MMA takes KJ to task for not engaging with GPs

220
- Advertisement - [resads_adspot id="2"]

The Malaysian Medical Association (MMA) has slammed Khairy Jamaluddin’s silence over the association’s invitation to discuss roping in private general practitioners (GPs) for the National Covid-19 Immunisation Programme (NIP).

MMA president Professor Datuk Dr Subramaniam Muniandy said an official letter was sent to the Science, Technology and Innovation Minister on March 2 on this matter.

However, he said there has no response from the Special Committee on Covid-19 Vaccine Supply Access Guarantee (JKJAV) until today.

He said it seemed like the minister showed no interest to engage with the GPs, which was disappointing, as calls for private GPs to participate in NIP have been made for months.

“One of the main reasons why the three Movement Control Order (MCO) failed to control the Covid-19 situation, is the government’s failure to listen.

“There is a lot of talk from them, but no listening. A good leader is one who has his finger on the pulse of the rakyat and understands their needs.

“Policies are decided in silos, with hardly any engagement with the stakeholders. This has been the story since day one of the pandemic,” Dr Subramaniam said in a statement today.

Yesterday, when asked why so few GPs were involved in the vaccination programme, Khairy said preparation was still needed as the Covid-19 vaccine is different from other vaccines.

“Training is required. The GPs said ‘oh, the vaccination is routine for us’. Yes, the vaccinations before are routine but this Covid-19 vaccination is different.

Bernama

“We have to give basic training for storage and for administering the vaccines which are a little bit different – from using the special syringe and other requirements,” he said.

Khairy said some 1,482 GPs have already been granted letters of appointment to administer the Covid-19 vaccine but only half had the necessary equipment.

Subramaniam said that even if only 2,500 GPs signed up, they would be able to give 75,000 vaccinations per day.

GP clinics are the best, easiest and readily available resource to help speed up the vaccination programme, he added.

He also responded to Khairy’s remarks that training was needed for GPs to administer the jabs, saying they were experienced enough and only needed to be updated on the logistics of vaccine storage.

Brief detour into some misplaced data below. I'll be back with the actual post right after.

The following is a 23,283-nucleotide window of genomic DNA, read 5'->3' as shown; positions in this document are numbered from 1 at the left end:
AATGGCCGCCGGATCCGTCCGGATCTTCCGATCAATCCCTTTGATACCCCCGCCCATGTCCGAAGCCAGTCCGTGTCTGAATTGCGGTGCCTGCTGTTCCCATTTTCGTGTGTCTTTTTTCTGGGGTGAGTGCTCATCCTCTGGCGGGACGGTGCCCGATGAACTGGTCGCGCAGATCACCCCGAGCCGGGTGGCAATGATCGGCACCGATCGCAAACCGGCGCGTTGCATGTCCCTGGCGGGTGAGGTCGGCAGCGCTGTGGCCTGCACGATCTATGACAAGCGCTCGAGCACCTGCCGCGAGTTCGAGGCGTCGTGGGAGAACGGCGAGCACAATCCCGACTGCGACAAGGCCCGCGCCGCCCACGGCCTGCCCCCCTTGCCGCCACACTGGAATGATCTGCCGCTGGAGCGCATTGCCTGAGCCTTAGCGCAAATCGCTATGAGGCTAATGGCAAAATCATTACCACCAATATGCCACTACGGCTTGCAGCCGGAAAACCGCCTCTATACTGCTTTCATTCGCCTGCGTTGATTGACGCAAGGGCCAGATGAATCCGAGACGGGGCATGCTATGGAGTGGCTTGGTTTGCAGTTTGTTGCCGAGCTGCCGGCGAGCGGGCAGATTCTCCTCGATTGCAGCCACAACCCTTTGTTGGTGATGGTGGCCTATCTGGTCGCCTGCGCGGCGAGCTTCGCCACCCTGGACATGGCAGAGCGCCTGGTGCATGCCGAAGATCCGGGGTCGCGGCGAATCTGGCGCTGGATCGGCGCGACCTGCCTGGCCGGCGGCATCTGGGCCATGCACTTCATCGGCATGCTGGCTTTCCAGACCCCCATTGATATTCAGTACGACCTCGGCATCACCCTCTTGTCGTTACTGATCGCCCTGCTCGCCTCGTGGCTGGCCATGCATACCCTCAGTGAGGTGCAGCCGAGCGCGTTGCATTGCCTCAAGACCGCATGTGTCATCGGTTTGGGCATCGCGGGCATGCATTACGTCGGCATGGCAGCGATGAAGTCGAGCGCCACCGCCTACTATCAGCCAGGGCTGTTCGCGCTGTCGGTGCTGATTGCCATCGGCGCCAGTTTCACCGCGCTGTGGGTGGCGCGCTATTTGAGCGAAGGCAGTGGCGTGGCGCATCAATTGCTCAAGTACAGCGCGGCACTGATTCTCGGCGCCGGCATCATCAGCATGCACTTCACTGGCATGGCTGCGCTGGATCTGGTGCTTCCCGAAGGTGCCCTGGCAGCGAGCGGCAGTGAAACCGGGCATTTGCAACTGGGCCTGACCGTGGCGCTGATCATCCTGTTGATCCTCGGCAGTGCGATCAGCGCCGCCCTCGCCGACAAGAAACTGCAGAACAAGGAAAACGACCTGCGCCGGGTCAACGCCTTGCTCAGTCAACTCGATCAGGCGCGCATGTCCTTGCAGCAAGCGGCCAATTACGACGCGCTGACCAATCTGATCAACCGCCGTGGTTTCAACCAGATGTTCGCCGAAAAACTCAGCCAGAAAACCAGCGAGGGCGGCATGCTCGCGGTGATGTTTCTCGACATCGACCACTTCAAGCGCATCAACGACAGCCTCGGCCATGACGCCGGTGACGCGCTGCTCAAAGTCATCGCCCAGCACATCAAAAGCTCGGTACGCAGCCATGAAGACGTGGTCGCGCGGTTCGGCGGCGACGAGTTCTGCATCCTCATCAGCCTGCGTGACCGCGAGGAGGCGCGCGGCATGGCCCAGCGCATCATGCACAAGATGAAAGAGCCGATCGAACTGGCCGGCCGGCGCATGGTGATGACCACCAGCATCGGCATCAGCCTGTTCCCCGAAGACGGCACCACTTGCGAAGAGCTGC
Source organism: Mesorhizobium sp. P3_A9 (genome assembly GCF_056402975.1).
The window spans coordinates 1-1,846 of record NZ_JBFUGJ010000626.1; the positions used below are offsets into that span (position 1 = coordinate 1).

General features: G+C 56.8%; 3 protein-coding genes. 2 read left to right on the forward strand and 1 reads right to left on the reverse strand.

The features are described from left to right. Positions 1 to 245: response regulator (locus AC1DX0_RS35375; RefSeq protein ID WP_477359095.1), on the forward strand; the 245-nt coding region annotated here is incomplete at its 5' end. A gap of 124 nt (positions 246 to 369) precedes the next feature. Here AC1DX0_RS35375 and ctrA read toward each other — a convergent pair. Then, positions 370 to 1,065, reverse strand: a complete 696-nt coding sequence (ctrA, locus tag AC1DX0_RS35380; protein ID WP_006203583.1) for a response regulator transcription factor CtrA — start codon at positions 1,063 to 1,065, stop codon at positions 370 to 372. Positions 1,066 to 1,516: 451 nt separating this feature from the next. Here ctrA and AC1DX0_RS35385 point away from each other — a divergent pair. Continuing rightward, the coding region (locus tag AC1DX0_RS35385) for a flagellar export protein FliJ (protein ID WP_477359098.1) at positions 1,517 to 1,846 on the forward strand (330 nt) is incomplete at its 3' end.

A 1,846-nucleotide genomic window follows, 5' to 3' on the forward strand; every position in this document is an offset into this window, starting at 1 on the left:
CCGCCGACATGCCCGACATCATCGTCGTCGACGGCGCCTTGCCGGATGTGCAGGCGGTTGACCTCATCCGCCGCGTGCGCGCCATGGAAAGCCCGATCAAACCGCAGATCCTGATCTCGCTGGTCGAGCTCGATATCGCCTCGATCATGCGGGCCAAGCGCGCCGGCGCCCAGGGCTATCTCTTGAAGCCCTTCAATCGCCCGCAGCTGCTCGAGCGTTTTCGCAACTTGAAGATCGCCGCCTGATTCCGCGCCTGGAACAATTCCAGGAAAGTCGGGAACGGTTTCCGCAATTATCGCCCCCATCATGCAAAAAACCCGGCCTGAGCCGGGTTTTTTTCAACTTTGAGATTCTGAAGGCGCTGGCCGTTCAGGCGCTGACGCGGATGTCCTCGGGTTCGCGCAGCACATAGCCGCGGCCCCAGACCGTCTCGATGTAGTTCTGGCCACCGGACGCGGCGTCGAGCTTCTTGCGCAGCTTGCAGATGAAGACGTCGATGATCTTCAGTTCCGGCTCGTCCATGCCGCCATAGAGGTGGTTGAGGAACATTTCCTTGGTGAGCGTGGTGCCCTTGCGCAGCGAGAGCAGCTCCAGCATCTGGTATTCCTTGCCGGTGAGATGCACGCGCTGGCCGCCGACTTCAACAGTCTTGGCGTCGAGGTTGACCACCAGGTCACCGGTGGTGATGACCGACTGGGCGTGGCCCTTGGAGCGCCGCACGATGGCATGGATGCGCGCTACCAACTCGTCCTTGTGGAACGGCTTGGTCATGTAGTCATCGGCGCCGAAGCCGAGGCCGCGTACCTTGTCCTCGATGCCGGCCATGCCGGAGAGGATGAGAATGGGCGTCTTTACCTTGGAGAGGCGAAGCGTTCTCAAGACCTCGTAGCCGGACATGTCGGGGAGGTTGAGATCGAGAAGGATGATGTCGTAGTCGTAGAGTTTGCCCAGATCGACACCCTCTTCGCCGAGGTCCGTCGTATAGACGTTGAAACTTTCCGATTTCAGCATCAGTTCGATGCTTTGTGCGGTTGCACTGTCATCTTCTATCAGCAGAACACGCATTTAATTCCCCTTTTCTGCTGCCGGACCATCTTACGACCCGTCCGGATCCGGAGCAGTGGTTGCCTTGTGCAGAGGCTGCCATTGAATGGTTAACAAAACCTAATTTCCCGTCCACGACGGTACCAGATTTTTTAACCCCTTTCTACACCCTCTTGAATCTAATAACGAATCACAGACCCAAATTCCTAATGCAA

“It is mostly on cold chain requirements for the vaccines storage and on administrative procedures. Nothing really technical or scientific.

“The training is done online, and it takes only two to three hours to complete. Even using the ‘special’ syringe is not complicated. They should trust the doctor to know how to handle one,” he said.

Subramaniam also said the late engagement of GPs and the slow immunisation programme are reasons why, after multiple movement-controls, Malaysia has failed to bring down the number of Covid-19 infections.

“Every day, the minister is getting bombarded with questions on the slow progress of the NIP. Shouldn’t he be engaging with the private GPs who can instantly double or triple the vaccination rate?”

“As can clearly be seen now, many members of the public prefer to go to their good ol’ private GP down the road to get their jab. As a minister serving the people, he should do all he can to make that happen as quickly as possible,” he said.

Since February 24, 1.93 million individuals have received at least their first dose, while 1.08 million have completed their vaccination with two doses.

Malaysia recorded 6,824 new cases yesterday, bringing the active caseload to 79,523, just 477 shy of the 80,000 mark.


Related report: May 31, Only about 2,500 GPs signed up for Covid-19 vaccination exercise